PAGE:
R_SPACE. Last Saturday of the month, Lenny Smith and friends at 2 p.m.
ST. LOUIS WRITERS GUILD open mic for prose and poetry, second Tuesday of each month, 7 p.m., Kirkwood Train Station, Argonne Drive, just west of Kirkwood Road. Allow time to find parking.
ADDITIONAL OPEN MICS at The Wolf, (every Tuesday), Legacy Books & Café (every Friday), The Historical Crossings (every other Tuesday), Shameless Grounds (Wednesdays at 7), Venice Café (Mondays at 9)
A Quick Guide to St. Louis Writers Guild Events
It’s as easy as
Workshops for Writers
First Saturday of every month (except holiday weekends)
10 a.m. to Noon at the Kirkwood Community Center
Station Open Mic
Second Tuesday of every month
7-9 p.m. at the Kirkwood Amtrak Station
SLWG Authors Series
Third Thursday of every month
Query for “SLWG Authors Series” on YouTube or check the Members’ Room on our website, .
Brad R. Cook, author of the young adult steampunk series, The Iron Chronicles (Treehouse Publishing Group). A former co-publisher and acquisitions editor for Blank Slate Press, he is a member of SCBWI, and currently serves as Historian of St. Louis Writers Guild after three and half years as President. A founding contributor to , a resource blog for writers, he can be heard weekly as a panelist on Write Pack Radio. A cover designer since 2013, he also creates posters, bookmarks, and other marketing materials. Find more @bradrcook on Twitter, Instagram, and tumblr.
T.W. Fendley is an award-winning author of historical fantasy and science fiction for adults and young adults, including Zero Time (2011) and The Labyrinth of Time (2014). She’s a founding contributor to , a resource blog for writers. Her short stories are available on Kindle and Audible. When she’s not writing, T.W. explores the boundaries of consciousness through and shamanism. twfendley.com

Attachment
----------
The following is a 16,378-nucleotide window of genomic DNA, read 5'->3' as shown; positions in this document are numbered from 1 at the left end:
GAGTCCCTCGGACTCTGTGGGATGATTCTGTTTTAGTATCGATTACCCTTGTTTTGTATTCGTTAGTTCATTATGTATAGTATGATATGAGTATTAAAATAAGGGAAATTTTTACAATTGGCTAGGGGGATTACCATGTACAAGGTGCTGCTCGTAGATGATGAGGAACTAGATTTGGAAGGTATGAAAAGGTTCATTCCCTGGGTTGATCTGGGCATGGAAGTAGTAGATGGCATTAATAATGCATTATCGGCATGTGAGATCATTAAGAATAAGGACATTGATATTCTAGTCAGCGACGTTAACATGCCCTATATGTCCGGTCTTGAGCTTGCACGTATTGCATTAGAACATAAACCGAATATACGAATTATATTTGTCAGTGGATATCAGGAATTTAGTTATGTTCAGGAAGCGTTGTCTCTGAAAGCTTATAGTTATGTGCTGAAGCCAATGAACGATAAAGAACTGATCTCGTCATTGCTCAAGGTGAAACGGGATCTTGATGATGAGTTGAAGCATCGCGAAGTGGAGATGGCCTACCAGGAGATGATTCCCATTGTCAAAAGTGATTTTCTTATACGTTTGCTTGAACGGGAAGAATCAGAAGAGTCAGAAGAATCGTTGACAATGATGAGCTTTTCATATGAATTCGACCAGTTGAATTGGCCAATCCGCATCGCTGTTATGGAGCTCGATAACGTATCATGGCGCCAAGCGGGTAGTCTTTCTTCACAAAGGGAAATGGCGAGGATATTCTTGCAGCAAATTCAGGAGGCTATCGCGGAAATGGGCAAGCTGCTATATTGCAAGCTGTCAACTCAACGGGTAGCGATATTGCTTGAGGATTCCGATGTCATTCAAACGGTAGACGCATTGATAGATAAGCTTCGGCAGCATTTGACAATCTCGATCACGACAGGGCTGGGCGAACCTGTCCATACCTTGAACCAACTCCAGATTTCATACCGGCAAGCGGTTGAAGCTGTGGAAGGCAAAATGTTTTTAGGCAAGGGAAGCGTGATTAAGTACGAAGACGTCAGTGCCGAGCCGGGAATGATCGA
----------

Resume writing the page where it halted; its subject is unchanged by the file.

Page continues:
Steven W. Langhorst is a life-long resident of St. Louis with an insatiable hunger for the facts and trivia of St. Louis history. He is a retired elementary school principal who still serves education as a mentor and consultant focusing on leadership. Steven has dabbled in poetry and photography since his youth and still plans to publish a book of poems and photographs as well as a memoir of his years at principal. Besides holding membership in the St. Louis Writers Guild he also proudly holds a membership in the Professional Tour Guides Association of St. Louis. Steven also contributed to the design of the new St. Louis Writers Guild logo.
David Lucas is the President of St. Louis Writers Guild, a published fiction short story author and poet. He has a Master’s Degree in Management from Webster University. For two years, David has been the host and producer of Write Pack Radio (WPR), a podcast with a panel of authors exploring the changing writing industry. In 2016, David decided to take his experience in podcasting and his love for radio dramas and start Winding Trails Media, which will produce podcast audio dramas beginning in the fall of 2016 as well as continuing WPR podcast.
Lauren Miller reviews books quarterly for the Historical Novels Review and has a fifteen-year background in library science. She has over fifty nonfiction reviews and articles in print and spends her free time discovering new reads, RPGs, period films, and surrounded by dogs. To read more about Lauren, visit her blog at .
Jennifer Stolzer is an author and illustrator living and working in St. Louis, MO. She graduated from Webster University with a degree in digital media and animation and uses this skill set to create bright and engaging characters. In addition to illustrating books for clients, Jennifer writes and illustrates original work, serves as secretary for the St. Louis Writers Guild, and commentates on the weekly writing podcast Write Pack Radio. See more of Jennifer’s work at , as well as Twitter, tumblr, and Facebook.
For more than a decade, The Scribe has been the mainstay for communicating with members of the St. Louis Writers Guild. It began as a way to showcase the organization and share insights into the publishing world. Back issues give a wonderful record of the Guild. The Scribe is now available to everyone, not just members. It features stories, poems, and essays from our members, as well as information about our events, most of which are open to the public. The June 2016 edition features two articles by Brad R. Cook (on Gateway Con; and "3 Thoughts on Writing Rules") and a report by Lauren Miller on the Guild's June 4th workshop presented by Eric Asher.